Spring Boot: Saving OAuth2 login data in DB using PrincipalExtractor

This post is a continuation of configuring OAuth2 login in Spring Boot. If you want to know how to configure the login itself, please take a look at the previous post.

As I mentioned previously, we want to save user login data in our database to be able to connect matches data with their users. We’re going to save only some basic data – the external id of the user from the provider to distinguish the user, her full name (that I want the user to be able to replace it with the nickname in the future), avatar and e-mail address. Let’s start with the database. As we already configured Liquibase, we are able to add a migration that will create the table in the DB:

As we have only one provider now, we could as well skip the login_type column. That would mean that if we add a new provider, we’d likely need to add this column and prepare migration that adds the value for existing records, so I decided that it’s a good idea to start with it. When we now start the application, the table is created in the database:

Next step is adding User entity class and its related Repository interface we’ll be using for DB access. As I wanted to use LocalDateTime for managing dates, but JPA doesn’t work that well with it yet, I needed to add Jsr310JpaConverters class to @Entityscan in my MatchloggerApplication class.

The last part was using PrincipalExtractor to obtain the data we want, actually save them into the database and mark that they will be used as principal data. The documentation of this class is virtually non-existent, but I found this example. I added a similar section to my WebSecurityConfiguration.java with just returning the same I received to check which data I am able to obtain.

That was the set of data provided by PrincipalExtractor. It appears that everything that I wanted to get is available here, but there is one potential issue I may come up with in future – as long as I have only one authentication provider, I know that those data come from Google, but if I have several providers and they provide different data, it might be the case that I’ll need to find out the provider based on some keys’ existence. Not the best option, but seems I need to stick with it for now (if anybody knows a better option, please let me know).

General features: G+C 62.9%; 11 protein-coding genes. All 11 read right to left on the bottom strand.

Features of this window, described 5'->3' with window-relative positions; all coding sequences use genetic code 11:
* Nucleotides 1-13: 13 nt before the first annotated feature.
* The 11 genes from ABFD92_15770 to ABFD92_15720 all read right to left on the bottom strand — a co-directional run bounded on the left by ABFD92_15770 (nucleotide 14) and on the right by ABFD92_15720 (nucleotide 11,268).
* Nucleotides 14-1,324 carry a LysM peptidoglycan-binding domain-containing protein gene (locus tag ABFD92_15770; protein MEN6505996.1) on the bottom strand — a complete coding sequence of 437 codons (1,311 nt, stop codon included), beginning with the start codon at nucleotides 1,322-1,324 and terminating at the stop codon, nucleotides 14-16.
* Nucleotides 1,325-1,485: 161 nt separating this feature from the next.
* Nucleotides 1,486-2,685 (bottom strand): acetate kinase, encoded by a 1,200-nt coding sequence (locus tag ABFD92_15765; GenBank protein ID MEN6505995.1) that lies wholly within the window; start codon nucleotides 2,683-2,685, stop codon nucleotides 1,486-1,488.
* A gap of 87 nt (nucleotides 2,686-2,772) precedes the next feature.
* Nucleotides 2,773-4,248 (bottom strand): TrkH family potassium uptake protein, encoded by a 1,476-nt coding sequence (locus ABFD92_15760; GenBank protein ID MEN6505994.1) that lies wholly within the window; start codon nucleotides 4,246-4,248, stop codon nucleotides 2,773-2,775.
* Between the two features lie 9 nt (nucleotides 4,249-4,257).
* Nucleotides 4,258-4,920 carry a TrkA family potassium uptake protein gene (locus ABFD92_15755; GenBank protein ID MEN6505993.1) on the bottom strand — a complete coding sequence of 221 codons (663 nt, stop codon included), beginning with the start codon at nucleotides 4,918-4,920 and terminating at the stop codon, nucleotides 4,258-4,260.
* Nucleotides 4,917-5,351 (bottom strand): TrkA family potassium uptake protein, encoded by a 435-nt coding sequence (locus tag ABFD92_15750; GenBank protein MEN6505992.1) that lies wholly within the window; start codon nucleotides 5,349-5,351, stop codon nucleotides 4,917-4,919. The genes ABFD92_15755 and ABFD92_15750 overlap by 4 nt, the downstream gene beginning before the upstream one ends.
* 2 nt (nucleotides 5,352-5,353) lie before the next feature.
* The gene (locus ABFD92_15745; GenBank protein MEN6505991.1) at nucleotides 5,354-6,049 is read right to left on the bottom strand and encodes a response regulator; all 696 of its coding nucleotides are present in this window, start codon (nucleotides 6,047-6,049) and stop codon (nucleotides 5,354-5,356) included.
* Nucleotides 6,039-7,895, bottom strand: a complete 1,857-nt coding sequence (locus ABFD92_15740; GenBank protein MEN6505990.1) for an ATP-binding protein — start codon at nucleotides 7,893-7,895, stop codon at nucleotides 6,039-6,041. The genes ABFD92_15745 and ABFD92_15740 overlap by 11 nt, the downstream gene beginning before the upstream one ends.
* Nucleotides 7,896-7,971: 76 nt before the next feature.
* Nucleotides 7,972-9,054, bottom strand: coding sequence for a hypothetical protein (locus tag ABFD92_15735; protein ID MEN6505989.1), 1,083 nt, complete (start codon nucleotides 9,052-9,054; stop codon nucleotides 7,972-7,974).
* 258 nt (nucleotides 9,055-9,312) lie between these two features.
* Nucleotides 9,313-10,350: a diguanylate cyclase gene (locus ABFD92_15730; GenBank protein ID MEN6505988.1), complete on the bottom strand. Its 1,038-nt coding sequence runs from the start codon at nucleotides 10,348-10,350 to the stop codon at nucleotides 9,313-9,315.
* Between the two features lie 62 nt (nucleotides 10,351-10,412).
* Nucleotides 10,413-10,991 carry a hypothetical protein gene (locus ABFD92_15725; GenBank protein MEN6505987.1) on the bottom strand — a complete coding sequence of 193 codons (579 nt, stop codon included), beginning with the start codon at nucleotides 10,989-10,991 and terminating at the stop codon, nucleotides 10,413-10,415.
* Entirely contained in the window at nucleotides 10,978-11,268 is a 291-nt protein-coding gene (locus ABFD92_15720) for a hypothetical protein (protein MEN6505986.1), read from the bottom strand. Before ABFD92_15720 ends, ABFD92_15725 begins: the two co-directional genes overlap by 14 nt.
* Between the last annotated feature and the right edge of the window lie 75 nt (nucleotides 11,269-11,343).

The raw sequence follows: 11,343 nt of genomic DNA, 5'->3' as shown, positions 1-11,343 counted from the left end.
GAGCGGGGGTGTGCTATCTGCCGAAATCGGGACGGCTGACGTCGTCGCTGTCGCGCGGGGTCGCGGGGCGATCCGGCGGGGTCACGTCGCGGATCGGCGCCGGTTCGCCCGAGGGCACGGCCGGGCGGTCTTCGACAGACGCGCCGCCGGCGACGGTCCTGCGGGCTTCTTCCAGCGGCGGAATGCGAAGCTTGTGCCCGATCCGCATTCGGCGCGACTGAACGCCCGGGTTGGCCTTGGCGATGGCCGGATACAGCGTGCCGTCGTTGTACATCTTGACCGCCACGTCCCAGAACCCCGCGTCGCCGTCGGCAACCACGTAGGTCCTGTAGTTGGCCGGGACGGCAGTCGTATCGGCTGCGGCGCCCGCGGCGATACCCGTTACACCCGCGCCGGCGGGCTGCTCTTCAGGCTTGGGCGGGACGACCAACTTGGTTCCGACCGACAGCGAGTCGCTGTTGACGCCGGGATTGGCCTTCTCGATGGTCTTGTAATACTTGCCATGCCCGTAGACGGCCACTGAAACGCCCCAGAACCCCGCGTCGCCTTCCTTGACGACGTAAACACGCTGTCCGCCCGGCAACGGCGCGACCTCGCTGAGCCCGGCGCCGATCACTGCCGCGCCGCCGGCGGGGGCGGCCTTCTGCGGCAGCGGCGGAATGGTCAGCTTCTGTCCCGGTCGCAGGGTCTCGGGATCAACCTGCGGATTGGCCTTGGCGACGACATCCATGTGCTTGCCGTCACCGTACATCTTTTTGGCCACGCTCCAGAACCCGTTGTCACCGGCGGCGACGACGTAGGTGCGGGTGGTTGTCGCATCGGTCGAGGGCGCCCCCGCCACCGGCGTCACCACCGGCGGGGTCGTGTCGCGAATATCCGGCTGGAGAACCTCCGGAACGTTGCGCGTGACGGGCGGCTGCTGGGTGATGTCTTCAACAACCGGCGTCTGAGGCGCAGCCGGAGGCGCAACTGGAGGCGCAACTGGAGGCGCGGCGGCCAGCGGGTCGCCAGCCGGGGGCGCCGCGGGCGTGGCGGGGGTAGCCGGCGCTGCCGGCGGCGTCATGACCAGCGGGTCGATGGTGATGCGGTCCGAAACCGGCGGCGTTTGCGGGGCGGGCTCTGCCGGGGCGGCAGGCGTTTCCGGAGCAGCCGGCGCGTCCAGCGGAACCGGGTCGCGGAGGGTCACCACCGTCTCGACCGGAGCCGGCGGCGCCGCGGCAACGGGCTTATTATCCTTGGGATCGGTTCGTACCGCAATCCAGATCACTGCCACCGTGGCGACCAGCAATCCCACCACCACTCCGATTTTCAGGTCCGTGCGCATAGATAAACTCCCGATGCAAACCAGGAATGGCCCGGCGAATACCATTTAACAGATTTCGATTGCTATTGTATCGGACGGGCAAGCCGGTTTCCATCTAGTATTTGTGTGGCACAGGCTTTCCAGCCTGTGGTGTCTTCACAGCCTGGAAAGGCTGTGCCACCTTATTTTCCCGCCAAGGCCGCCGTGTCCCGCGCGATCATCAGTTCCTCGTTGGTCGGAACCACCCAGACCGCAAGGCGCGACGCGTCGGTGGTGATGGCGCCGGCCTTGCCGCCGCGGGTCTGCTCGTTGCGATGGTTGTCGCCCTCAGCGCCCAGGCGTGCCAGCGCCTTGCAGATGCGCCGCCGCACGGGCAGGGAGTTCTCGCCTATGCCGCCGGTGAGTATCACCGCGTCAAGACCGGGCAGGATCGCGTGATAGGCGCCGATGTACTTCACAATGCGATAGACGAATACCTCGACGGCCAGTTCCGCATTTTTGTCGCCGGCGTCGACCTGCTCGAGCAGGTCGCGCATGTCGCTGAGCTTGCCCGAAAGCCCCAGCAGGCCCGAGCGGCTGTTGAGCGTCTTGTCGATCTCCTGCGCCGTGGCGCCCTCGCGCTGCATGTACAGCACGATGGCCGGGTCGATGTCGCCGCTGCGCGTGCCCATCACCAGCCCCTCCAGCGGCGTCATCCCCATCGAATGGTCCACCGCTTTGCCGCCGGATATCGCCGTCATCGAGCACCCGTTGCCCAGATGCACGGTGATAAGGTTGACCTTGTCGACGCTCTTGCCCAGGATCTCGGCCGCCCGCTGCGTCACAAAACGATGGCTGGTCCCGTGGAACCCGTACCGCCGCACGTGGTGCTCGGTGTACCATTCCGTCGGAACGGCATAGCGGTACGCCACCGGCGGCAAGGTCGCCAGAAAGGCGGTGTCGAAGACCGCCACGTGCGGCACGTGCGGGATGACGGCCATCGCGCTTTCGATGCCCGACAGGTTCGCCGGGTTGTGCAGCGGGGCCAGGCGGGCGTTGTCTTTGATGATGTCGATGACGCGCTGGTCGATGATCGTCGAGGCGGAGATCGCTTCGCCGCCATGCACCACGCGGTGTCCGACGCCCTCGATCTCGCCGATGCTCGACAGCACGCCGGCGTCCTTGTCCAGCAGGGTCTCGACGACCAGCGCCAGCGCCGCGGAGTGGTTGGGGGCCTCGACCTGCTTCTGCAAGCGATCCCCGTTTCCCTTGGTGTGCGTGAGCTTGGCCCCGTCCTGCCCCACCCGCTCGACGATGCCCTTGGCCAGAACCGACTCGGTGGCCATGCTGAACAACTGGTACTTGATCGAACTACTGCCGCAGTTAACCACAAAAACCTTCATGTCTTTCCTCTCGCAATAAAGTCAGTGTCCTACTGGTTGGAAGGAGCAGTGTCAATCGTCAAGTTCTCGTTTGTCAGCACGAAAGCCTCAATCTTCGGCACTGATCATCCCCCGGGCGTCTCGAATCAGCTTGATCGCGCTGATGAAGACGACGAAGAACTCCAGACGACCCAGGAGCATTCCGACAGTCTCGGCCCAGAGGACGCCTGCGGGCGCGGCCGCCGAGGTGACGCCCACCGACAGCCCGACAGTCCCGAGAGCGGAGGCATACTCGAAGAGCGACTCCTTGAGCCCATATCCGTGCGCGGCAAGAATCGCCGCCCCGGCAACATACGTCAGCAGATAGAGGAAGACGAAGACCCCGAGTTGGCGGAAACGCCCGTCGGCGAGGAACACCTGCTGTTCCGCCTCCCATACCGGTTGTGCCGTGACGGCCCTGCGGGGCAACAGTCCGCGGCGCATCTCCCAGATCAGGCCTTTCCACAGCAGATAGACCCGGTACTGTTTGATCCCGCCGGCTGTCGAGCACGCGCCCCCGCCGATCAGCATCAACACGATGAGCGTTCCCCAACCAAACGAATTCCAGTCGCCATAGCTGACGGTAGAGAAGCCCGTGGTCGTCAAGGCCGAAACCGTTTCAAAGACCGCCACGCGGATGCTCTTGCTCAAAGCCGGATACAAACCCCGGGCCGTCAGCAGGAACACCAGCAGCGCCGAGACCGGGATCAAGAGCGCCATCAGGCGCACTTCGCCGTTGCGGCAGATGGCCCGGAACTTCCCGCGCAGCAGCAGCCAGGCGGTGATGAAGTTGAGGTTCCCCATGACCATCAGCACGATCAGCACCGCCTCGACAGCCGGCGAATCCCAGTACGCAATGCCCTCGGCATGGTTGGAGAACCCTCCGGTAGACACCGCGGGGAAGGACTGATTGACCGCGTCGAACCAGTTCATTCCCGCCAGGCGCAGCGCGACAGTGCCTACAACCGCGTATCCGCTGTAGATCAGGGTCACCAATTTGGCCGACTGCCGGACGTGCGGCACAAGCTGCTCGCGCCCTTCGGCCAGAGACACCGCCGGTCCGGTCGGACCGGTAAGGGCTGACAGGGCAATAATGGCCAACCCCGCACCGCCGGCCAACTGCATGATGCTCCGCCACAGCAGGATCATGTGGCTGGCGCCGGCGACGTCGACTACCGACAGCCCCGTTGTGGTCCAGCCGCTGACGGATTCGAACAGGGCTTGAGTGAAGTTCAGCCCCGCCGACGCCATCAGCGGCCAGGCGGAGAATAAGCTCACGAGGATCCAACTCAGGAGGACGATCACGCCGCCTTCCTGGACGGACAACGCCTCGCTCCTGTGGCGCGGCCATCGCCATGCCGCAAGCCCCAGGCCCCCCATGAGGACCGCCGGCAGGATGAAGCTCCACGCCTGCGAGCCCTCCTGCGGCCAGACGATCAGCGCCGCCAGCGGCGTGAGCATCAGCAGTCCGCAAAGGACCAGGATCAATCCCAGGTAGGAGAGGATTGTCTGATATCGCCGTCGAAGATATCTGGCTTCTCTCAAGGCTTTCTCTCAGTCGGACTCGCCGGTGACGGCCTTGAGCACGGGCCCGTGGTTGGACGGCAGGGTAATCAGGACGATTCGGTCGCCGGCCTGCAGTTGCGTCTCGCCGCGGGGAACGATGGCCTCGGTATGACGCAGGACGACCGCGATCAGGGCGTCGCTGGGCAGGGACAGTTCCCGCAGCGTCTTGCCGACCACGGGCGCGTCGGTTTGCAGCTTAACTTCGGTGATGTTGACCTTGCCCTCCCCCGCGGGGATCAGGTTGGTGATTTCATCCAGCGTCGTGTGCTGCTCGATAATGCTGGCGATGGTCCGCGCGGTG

My WebSecurityConfiguration class looks like this now:

After adding the PrincipalExtractor, I am able to see that on successful login I have my first user in the database.

Let’s then modify the code that returns user data to use my new configuration:

After login, this is a current message that we see:

One note to add is that Java 8 LocalDateTime doesn’t look too nice in generated JSON response. I’ll likely convert the returned value into a timestamp in the future, depending on view layer’s needs.

Capturing and comparing entire objects with Mockito and AssertJ

Let’s say we have a project in which we have the following classes:

We don’t yet have an implementation of the Runway interface (that will be created by another team), but we would like to test if our code creates a correct Plane object and passes it to the Runway. We’ll be using Mockito to mock the Runway implementation to test only the Airport class (so, write an actual unit test). I really like AssertJ so I’ll be using that one for assertions instead of usual JUnit assertions.

Let’s start with testing if plane departs correctly:

We now know that a plane departed, but we don’t yet know if that was the right plane. Let’s try comparing to the plane we expect:

The result is a failing test – not that we wouldn’t expect that.

There are two separate instances of Plane created here. While their fields are all the same, they are different objects and Mockito’s verify method checks that. Moreover, if we wanted to check only if a specific field of passed object has an expected value, we wouldn’t have an ability to check that with Mockito’s verify. There is a class called ArgumentCaptor though that can help us. Also, AssertJ has a neat method for comparing if all fields of two objects are the same:

The dish is ready to be served, enjoy.